McSorley E, Findlay J M, 1999, "An examination of a temporal anisotropy in the visual integration of spatial frequencies" Perception 28(8) 1031 – 1050
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An examination of a temporal anisotropy in the visual integration of spatial frequencies
Eugene McSorley, John M Findlay
Received 11 December 1998, in revised form 24 June 1999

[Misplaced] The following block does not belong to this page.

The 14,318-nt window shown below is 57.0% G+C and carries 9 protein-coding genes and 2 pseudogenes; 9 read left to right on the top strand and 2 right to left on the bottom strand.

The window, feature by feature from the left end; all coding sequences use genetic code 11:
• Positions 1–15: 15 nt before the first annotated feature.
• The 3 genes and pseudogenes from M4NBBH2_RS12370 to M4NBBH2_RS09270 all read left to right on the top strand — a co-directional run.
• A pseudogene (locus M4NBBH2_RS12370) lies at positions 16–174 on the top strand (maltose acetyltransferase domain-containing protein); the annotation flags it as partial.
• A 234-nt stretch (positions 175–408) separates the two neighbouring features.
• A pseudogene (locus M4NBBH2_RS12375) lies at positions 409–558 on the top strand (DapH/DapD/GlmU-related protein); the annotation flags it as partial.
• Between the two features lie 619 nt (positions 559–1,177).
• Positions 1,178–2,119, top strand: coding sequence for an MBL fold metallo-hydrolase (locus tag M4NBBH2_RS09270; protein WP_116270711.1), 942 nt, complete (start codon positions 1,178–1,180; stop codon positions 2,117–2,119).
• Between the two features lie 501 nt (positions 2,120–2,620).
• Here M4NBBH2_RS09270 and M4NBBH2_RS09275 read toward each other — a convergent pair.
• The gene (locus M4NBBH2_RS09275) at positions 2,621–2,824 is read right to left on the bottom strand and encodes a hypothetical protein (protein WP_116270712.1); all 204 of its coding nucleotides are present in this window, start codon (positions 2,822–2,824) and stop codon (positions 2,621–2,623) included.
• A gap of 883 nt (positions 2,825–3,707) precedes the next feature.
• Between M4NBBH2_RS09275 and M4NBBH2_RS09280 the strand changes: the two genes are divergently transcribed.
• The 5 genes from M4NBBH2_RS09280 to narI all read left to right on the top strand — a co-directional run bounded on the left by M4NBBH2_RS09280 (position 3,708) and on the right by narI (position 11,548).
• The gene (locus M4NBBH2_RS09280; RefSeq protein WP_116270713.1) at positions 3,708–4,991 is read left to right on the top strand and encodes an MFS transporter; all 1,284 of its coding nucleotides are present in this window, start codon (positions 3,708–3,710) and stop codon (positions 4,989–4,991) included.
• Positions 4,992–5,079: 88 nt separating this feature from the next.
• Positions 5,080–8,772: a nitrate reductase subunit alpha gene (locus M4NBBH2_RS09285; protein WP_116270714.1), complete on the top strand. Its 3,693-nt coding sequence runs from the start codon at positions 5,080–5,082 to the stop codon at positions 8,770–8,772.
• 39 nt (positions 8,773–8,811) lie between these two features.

Abstract. Three pairs of experiments were conducted to investigate the importance of spatial-frequency-processing delays imposed by the visual system on the efficacy of their subsequent integration. In the first pair of experiments filtered versions of a natural image were found to be easily discriminable from the full-bandwidth image. These images were then placed into triplets and presented sequentially. Subjects were required to detect the presence of a full-bandwidth target image within the sequence. As with previous results a low-to-high progression of spatial-frequency information did increase the number of errors of full-bandwidth-image detection within the triplets where it was not present. However, this was not found across all conditions and was suggested to be due to the increased discriminability of the constituent images which form the image triplets. The second experiment was a repetition of the first with more confusable component images. Again the weak order effect on target detection was found. It was suggested that this may be due to the nature of the stimulus used. The third pair of experiments repeated the design of the first pair of experiments but with Gabor patches which provide localised spatial-frequency information. It was found that a low-to-high progression of spatial frequencies resulted in more false detections of the target. The results are interpreted as supporting an integration mechanism which operates with greater efficacy when the presentation of spatial-frequency information mirrors that naturally imposed by the neural delays involved in the processing of spatial frequencies.
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